Will he ‘reinvent’ himself, or Rajnath Singh will be another fading star?

New Delhi, Apr 15 :  From a key player in 2019 polls to the obvious fading star, Union Home Minister Rajnath Singh is all rolled into one.
This uniqueness may not be his USP, but such an image also helps. He has always charmed political observers, friends and foes by a distinguishable low profile that does not threaten competitors.
In December 2005, when he was first made BJP president, the talk of the town was he would easily play second fiddle to the likes of Pramod Mahajan.
Now seeking re-election from Lucknow, none among his voters is perhaps sure that Rajnath Singh would continue as country’s Home Minister or he would also be gradually pushed into oblivion.
Mr Singh, 67 is already a member of Marg Darshak Mandal wherein two veterans L K Advani and M M Joshi have been already put into forced retirement from electoral politics.
Is Singh the next? In the new Lok Sabha, will he be the new chairman of Estimates Committee as was Mr Joshi or chairman of Ethics Committee like Mr Advani – which hardly held any sittings?
Even the Narada video bribe tape involving Trinamool Congress leaders hardly came up before the panel headed by Mr Advani.
After he took over as the BJP national president succeeding Rajnath Singh, on August 26, 2014 Amit Shah announced the constitution of a five-member body Marg Darshak Mandal comprising Atal Bihari Vajpayee, L K Advani, M M Joshi and that also includes Prime Minister Narendra Modi and Home Minister Rajnath Singh.
But politically, Rajnath Singh has always had a mind of his own and in May 2014 – days before BJP stormed to power with record 282 members win, he has told this correspondent that “If there is a Jugal Bandi (friendship) between me and Narendra Modi, it will be for long term”.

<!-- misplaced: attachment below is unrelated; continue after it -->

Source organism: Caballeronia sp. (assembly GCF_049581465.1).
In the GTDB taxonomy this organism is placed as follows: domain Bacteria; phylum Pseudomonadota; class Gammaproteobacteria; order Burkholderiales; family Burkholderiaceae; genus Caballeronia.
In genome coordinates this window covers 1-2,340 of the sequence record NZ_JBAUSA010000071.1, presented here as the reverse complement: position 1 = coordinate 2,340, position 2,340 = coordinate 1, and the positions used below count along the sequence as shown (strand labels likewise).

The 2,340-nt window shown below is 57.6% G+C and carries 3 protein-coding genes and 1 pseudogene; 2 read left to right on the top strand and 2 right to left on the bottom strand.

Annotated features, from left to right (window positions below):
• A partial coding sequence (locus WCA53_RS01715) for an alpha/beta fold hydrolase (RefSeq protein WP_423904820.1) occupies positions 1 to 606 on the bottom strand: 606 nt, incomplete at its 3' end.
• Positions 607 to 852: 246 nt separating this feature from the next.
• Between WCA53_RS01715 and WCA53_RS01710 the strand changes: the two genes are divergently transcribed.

Rajnath Singh was made Home Minister and given ‘number two’ berth in cabinet in 2014, but the grapevine is — his powers were scuttled. The answers for many of questions on this lay in the womb of time.
Mr Singh’s admirers say in the run-up to the 2014 polls – designating Narendra Modi as BJP’s prime ministerial candidate – Rajnath Singh played a ‘passive partner’ readily and in cricketing term it was like ‘Chetan Chauhan role to opening sensation Sunil Gavaskar’. A role that was so vital but that would be hardly celebrated.
The media and often the ivory tower experts never found him a ‘potential PM material’ and the reason for this could be many. One, he is neither articulate with one-liner quotes, nor he has the knack of ‘leaking’ out juicy stories in off the record briefing.
In 2014, thus it was not without good reason a periodical ‘Power Politics’ wrote: “The single most important force that removed the party’s internal obstacles in Narendra Modi’s way to Prime Ministership and brought BJP to the striking distance of national power is none other than Rajnath Singh”.
Only posterity will judge whether such laudatory remarks on a man – who got the ‘second chance’ to be president of BJP perhaps due to an accident as his illustrious predecessor in January 2013 had to quit due to ‘Purti scandal’.
By all arguments, in a knee-jerk but quick decision, Rajnath Singh was a compromise choice after Yashwant Sinha, now a hardcore BJP critic, gave up his idea of filing the nomination papers for election as BJP national president.
Sinha was determined to oppose Nitin Gadkari’s renomination.
Rajnath Singh’s elevation as BJP chief certainly had RSS blessings and also green signals from L K Advani and some ‘ambitious’ leaders Sushma Swaraj and Arun Jaitley too thought Mr Rajnath will be ‘pliable’.
However, after his re-election as party president, Rajnath was more firm about things and risked a lot when he first made Modi the chairman of election campaign committee in Goa in June 2013 and later Modi was also made BJP’s prime ministerial candidate on September 13, 2013.
In the bargain, he provoked patriarch Advani’s anguish and in Bihar, JD(U) walked out of the NDA.
The rest as they say is history.
In his new ‘avtaar’ as party chief, Rajnath Singh displayed purpose in his moves and soon he began his manoeuvres to ‘reinvent’ BJP and make optimum use of the gap created by UPA’s failures.
Uma Bharati was brought back to the BJP and Modi was made a member of the party’s highest policy making body the Parliamentary Board.
He also had assigned Amit Shah the task of Uttar Pradesh where BJP’s vote share had dropped and oragnisational weakness was at its peak.

BJP and NDA returned to power, but Rajnath Singh glories were overshadowed by Modi charishma.
Finally, just days ahead of another round of elections for Mr Singh, political watchers say the story of his political journey, his success has merged with the tales of someone who shines in ‘reflected glory’.


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